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Here’s a piece of news: only about 20% of the world’s population speaks English (about 30% or so of web users). And guess how the remaining whooping 70% of web users would be able to read your content? Web translators!

Those useful little tools use the same technology to traverse through web content as some of the accessibility software out there. They can’t read content in Flash, they can’t read Obtrusive JavaScript delivering unique content after page load, and they naturally won’t read text in images.

Google has a popular and easy to use translator build into its web tool bar. Two other popular ones are www.worldlingo.com, and babelfish.altavista.com . Try them out!

Accessibility has been hard to sell, because as it seems 10% of web users being visually disabled does not phase most corporate web publishers. It could require revamping of millions of dollars in old web infrastructure, and the market is so small… yada, yada. Unless it becomes a legal issue (which most are just now waking up to) web content is not supposed to be “open” to everyone.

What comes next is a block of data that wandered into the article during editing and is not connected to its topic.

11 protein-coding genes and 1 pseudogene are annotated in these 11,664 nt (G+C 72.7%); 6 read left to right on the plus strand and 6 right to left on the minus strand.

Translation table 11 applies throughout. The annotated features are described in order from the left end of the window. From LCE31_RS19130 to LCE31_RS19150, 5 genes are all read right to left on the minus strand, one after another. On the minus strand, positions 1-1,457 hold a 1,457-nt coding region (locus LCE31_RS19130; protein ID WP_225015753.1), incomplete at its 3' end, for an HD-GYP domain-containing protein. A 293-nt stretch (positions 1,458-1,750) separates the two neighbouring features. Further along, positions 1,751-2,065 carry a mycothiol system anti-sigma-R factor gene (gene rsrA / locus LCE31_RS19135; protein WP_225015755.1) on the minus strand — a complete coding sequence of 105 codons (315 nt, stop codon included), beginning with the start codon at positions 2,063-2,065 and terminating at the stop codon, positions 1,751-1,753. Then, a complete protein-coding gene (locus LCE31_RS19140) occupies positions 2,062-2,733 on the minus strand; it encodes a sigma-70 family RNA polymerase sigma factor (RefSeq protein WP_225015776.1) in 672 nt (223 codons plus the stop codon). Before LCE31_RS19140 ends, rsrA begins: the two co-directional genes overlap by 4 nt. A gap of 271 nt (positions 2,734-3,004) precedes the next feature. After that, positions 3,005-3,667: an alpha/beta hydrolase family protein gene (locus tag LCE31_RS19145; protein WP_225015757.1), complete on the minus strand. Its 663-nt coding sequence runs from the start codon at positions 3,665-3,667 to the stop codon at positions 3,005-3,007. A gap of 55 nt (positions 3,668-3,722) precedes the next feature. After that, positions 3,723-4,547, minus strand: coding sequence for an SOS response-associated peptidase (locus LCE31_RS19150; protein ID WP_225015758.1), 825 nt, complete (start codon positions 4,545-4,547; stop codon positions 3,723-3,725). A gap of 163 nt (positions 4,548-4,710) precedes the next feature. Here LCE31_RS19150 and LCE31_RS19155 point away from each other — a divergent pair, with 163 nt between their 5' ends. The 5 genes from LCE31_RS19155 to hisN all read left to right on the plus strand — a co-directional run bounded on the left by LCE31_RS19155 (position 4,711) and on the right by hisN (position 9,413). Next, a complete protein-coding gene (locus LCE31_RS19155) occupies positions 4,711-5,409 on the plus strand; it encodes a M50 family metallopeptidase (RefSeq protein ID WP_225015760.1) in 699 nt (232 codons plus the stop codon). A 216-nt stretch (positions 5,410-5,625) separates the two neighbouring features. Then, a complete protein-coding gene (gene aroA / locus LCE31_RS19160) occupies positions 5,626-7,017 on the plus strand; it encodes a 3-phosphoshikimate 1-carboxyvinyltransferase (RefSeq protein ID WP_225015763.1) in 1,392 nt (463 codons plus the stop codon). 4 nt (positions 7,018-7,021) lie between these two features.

Maybe the potential access from equally neglected international audience could change that perspective. And yes, most web publishers with money will spend the “dime” it takes to translate for their most popular markets. But what about continuous streams of content from regular bloggers, or news publishing sites, or even small businesses with a marketable product or service….

Make your sites Accessible and Translatable!

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Posted by: Diana Zink on Saturday, 10th May, 2008

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